Do experienced nurses really eat their young?
I have lots and lots of opinions on this issue, having graduated a few years ago and having served as a preceptor to new RNs frequently. As a nurse, we should all strive to eradicate the adage about experienced nurses “eating their young” because we were all there at one point.
Most hospitals have orientation periods for new graduates that concentrate on pairing the new nurse with more experienced nurses for days to months at a time before they are left to care for patients on their own. As a nurse alongside a new nurse- even if you are not directly precepting them- be sure to seek them out for unusual procedures that may be done on the floor so they can watch. This will only benefit the floor in the long run.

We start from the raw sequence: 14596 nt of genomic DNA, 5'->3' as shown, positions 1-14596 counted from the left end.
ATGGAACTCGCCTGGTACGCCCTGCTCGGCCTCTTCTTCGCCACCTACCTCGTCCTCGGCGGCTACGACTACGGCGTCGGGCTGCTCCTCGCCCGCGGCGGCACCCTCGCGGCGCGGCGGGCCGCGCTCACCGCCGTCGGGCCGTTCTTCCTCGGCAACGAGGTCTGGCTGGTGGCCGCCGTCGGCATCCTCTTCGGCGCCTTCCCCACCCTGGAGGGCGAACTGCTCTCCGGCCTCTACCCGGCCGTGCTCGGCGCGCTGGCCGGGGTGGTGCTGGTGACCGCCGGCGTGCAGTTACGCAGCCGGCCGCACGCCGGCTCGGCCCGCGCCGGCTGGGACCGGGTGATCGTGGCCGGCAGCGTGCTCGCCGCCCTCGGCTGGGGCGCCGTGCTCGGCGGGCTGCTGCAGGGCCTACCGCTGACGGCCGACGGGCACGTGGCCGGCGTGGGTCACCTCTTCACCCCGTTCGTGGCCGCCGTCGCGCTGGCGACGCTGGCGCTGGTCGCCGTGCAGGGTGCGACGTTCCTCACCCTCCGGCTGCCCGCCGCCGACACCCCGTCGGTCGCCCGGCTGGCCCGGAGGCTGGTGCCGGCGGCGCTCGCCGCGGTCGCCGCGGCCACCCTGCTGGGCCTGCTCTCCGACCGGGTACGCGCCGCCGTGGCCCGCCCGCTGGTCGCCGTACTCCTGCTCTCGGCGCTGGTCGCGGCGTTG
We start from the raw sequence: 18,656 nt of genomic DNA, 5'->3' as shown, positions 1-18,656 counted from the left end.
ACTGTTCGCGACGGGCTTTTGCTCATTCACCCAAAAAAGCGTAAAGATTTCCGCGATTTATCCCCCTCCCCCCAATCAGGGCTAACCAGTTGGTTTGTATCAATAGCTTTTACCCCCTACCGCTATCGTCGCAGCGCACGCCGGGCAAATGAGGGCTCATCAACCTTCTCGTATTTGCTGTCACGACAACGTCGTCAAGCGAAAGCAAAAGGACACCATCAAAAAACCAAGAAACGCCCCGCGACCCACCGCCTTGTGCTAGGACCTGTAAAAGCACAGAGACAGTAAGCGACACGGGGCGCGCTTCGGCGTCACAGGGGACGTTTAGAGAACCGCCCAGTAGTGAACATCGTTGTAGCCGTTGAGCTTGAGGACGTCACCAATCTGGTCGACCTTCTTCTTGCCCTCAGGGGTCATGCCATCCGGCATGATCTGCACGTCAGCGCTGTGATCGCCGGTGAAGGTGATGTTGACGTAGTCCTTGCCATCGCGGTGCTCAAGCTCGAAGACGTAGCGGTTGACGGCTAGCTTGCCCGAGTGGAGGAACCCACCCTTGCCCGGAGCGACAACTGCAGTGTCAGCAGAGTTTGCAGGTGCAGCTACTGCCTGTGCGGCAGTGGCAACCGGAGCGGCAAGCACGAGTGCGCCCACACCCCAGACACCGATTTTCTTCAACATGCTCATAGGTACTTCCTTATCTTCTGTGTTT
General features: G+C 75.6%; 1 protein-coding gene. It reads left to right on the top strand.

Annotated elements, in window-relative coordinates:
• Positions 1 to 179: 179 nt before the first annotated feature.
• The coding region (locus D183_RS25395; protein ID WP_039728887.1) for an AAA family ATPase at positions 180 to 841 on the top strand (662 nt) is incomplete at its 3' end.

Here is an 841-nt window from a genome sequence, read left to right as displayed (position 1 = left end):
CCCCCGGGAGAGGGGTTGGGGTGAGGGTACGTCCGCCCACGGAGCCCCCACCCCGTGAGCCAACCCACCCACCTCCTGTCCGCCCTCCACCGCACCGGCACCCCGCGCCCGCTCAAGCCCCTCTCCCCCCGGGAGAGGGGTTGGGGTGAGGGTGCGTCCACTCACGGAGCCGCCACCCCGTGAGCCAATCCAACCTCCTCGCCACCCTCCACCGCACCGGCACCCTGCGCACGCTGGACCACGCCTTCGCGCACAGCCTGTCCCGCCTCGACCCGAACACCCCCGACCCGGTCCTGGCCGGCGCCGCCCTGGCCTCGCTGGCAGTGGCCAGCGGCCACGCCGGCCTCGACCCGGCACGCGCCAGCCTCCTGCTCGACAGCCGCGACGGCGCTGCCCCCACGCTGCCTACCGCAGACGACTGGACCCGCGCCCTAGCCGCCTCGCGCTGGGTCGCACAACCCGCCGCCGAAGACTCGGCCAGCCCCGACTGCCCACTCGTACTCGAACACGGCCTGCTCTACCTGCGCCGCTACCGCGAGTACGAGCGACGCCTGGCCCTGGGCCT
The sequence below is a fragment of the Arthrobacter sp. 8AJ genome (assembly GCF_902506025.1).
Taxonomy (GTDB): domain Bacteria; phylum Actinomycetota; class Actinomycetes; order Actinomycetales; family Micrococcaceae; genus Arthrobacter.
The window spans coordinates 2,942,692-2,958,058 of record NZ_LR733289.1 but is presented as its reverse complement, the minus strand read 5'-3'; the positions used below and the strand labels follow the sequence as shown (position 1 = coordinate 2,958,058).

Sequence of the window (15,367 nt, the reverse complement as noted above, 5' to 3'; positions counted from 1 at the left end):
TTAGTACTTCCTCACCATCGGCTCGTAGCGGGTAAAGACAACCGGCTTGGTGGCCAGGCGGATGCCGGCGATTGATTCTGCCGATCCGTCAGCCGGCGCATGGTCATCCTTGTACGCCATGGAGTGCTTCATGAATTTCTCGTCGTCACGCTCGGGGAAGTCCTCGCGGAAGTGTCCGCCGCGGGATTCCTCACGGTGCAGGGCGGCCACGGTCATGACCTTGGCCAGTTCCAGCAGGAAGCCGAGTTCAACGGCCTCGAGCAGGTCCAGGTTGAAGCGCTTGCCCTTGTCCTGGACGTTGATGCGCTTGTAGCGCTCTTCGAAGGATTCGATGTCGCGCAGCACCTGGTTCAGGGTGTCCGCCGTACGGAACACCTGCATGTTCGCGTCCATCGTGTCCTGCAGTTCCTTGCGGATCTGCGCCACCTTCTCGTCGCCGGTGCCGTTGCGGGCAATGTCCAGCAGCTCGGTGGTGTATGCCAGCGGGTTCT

Be critical but not harshly critical, just constructively. Harp on their strengths but be sure to mention what they should focus on as weaknesses. In nursing school, you merely skim the issues that you will encounter as an official RN and most of the training that you receive is on-the-job. Be mindful of this because this new nurse may not have been exposed to some of the stuff in nursing school.
Don’t be afraid to let management know if there is a problem though because this nurse is going to be a part of a team, and teamwork is huge in nursing. A weak member of the team can hurt the entire floor, so be sure to advocate for the new nurses but speak up if you think they need more training before they are left on their own.
Nicole Lehr is a pediatric nurse. She can be described in three adjectives: content, thankful and fortunate. All credit for the aforementioned description can be given to the love she has for her profession as an RN. She graduated from University of Florida with her Bachelor’s in Nursing and moved to Atlanta to work at the Cardiac Stepdown Unit at Children’s — her dream job.
By Nicole Lehr